`Busway not the solution to city traffic problem'

The Jakarta Post - After the postponement of its launch last October due to strong public criticism, the busway system started its trial run last Friday on the designated route from Blok M in South Jakarta to Kota in West Jakarta. However, the public said that the operation of at least 60 buses under the system, which is planned to begin later this year, would likely worsen the traffic. The Jakarta Post spoke with several city residents about their perceptions.

Jubaeri, 53, works as a conductor with a state-owned bus company in South Jakarta. He resides in Rangkasbitung, Banten, with his wife and five children:

I'm sure that the busway system is not the solution to the traffic problem in Jakarta. The size of the thoroughfares remain the same, while the number of vehicles, including public buses, continue to increase. So in what way would the busway alleviate traffic? It would make it even worse, I'm sure.

I have been making a living riding along the streets for 24 years, so I know the exact conditions of the roads. I think the high-ranking city officials are not smart enough to know the real condition.

I guess the busway is just an expensive project, prone to embezzlement and mark-ups.

If the city administration is serious about the traffic problems in Jakarta, it should not easily allow any imported buses into the city. We can see that many imported buses, including used ones, are already operating throughout the city.

In addition, the government should also issue a regulation stipulating that all vehicles of more than five years old to be transferred to other provinces, which are in dire need of public transportation. It will also boost equal development nationwide.

This means that old and worn-out public transportation would be removed from the city. I wonder why decrepit, 30-year-old buses are still allowed to operate on Jakarta streets?

The city administration should be strict in this respect. Start by banning the three-in-one traffic rule, which requires private cars to carry at least three passengers along Sudirman and Thamrin, as it failed to deal with the traffic congestion. Otherwise, the traffic problems will only get worse.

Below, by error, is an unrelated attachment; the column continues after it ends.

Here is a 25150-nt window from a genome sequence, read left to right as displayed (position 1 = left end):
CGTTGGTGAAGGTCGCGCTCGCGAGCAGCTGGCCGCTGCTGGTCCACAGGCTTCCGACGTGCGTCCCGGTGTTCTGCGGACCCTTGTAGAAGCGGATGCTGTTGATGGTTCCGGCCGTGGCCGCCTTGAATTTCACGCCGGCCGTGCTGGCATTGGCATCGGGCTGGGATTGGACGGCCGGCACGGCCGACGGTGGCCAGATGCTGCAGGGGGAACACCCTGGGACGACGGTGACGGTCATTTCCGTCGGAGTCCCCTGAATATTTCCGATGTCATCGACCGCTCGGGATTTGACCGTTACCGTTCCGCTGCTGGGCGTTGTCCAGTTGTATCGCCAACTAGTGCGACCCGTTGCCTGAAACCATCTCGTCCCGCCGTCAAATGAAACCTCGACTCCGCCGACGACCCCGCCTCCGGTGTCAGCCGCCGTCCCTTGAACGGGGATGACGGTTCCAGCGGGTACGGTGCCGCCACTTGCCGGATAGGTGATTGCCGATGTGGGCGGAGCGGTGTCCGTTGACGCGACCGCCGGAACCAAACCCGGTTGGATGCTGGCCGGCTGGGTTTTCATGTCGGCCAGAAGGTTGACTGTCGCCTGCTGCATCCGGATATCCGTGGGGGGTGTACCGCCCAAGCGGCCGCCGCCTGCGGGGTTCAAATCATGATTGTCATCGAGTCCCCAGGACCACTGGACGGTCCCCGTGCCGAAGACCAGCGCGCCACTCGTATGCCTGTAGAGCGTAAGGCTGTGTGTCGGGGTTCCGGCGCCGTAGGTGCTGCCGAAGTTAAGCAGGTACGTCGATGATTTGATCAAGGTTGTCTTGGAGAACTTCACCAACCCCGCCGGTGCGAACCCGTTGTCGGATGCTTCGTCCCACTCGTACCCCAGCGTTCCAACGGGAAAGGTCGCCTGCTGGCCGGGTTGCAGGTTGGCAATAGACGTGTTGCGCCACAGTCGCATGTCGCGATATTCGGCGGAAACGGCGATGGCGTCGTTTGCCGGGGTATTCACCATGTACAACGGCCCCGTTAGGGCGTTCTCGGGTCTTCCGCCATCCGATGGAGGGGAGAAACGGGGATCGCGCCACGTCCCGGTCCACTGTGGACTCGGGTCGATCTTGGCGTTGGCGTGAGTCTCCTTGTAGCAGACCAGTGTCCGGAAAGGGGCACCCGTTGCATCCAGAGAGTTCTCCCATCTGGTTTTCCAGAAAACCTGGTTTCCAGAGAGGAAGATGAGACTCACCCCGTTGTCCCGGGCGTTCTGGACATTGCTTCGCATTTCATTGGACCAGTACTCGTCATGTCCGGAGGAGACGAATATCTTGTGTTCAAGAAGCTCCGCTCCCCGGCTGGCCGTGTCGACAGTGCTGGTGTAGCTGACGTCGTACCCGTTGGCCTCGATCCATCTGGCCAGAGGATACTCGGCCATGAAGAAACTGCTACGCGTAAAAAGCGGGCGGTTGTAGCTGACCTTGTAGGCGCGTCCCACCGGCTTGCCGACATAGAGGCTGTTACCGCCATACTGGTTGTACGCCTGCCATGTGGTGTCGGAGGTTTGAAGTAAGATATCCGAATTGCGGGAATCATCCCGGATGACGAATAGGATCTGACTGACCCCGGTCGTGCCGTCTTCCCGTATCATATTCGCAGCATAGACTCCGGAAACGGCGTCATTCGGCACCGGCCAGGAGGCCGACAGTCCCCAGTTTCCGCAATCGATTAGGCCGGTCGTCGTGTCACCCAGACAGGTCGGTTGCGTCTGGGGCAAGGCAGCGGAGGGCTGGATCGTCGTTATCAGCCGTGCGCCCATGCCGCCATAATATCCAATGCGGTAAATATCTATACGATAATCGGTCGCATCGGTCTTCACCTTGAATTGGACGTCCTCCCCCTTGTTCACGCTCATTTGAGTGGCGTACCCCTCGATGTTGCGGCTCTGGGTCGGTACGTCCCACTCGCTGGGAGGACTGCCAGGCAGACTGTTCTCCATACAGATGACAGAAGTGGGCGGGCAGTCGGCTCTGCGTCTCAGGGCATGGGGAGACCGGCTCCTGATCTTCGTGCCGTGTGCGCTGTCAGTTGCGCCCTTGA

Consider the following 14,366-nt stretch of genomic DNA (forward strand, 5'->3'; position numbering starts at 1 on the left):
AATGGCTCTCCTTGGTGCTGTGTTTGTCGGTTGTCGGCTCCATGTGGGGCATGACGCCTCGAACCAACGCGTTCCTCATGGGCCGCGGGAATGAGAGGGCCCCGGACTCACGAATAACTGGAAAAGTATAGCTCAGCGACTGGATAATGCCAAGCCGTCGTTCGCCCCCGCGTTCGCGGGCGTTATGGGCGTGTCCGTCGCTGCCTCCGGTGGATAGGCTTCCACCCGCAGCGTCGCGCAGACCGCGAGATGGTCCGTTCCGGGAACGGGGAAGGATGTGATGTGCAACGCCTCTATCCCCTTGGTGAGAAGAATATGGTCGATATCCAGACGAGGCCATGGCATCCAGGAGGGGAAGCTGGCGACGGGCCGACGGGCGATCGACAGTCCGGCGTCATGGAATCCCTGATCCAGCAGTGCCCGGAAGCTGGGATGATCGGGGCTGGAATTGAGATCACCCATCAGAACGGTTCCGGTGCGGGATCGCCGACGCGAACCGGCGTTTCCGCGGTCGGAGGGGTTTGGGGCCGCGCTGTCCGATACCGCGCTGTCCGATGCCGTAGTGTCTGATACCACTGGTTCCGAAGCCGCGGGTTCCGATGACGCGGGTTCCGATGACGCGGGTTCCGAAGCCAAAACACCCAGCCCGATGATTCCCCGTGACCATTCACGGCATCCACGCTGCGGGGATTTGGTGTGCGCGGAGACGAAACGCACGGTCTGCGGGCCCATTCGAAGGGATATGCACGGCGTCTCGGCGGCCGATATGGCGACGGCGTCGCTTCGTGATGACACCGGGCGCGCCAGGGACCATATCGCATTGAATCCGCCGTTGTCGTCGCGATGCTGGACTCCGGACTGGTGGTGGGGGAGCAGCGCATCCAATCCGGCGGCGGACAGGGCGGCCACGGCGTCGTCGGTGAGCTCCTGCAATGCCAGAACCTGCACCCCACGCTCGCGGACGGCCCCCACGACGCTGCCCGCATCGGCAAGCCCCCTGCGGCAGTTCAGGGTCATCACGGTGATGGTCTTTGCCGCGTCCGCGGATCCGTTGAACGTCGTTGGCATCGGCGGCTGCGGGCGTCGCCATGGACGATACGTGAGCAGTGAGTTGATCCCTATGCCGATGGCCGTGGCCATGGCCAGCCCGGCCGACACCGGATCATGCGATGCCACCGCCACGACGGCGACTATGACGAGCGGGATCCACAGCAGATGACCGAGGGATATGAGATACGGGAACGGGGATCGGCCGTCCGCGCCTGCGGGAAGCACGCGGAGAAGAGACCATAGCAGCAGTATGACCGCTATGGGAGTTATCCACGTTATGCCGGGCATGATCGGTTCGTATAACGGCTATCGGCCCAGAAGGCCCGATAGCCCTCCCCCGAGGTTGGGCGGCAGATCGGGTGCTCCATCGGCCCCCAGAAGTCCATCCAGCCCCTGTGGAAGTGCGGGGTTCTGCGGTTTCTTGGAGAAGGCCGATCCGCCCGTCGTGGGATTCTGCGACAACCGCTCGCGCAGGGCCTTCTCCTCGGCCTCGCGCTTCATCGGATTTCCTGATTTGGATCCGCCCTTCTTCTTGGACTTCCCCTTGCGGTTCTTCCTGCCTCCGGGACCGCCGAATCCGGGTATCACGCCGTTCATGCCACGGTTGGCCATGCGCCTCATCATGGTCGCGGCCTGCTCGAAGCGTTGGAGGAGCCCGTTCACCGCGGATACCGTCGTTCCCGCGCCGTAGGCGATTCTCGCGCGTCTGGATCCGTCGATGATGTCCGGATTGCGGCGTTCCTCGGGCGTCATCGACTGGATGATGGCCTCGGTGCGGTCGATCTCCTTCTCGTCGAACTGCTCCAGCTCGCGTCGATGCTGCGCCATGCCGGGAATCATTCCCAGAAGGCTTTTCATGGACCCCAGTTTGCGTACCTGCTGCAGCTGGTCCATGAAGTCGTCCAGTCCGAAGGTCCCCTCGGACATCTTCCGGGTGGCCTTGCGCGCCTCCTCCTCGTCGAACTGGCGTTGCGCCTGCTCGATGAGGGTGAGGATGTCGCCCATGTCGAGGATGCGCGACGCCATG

Ryan, 27, is a tattoo artist who works in Blok M, South Jakarta. He resides in Petukangan, South Jakarta, with his wife and three adopted children:

The busway system introduced by the city administration does not make any sense at all. I wonder why the government thinks that the busway could eliminate the traffic jams?

How could the city government intend to add more public buses? The additional buses will only make the traffic worse. Rather than wasting their time addressing the busway, why don't they try to shift the old public mini-buses to other regions in the country?

I think that many people in many regions outside Jakarta badly need public transportation. In my hometown in Yogyakarta, I have to wait for hours for public buses just for a short trip.

The government should also think over the other provinces' development, in which the lack of public transportation is a daily problem. Jakarta is not the only place that should be developed.

It would be better that the city administration improve the management of the existing public transportation in the city. The lack of discipline has severely crippled the traffic in general, I think.

Should the busway system become a reality, I assume that the number of criminals will also increase. Criminals might target busway passengers, who would very likely be from the middle- and high-income brackets.

Anyway, I'm pessimistic, as even educated people could do nothing to block the government's decision. How can I, as a poor person, change it?

Tono, 30, formerly a conductor on an intercity bus, has been unemployed for some time, and is still looking for a job. He resides in Tanjung Priok, North Jakarta:

I think Jakarta has a very complex traffic problem. Worse, it's almost impossible for the busway system to be implemented to overcome the problem, let alone to provide a solution to alleviate the congestion. It's impossible and a waste of the city budget.

Now, we can see that private cars and public transportation already fill up the designed route every day. With the busway system, it will be worse.

If the busway system is enforced, this means that the existing public transportation on those same routes must be reduced, which will, in turn, spark new social unrest and threaten security in the city.

Besides, I don't think that the well-off people in the city will be willing to not use their own private cars. They don't want to believe that they contribute to the traffic congestion by driving in their own cars, anyway.

-- Leo Wahyudi S.

No comments: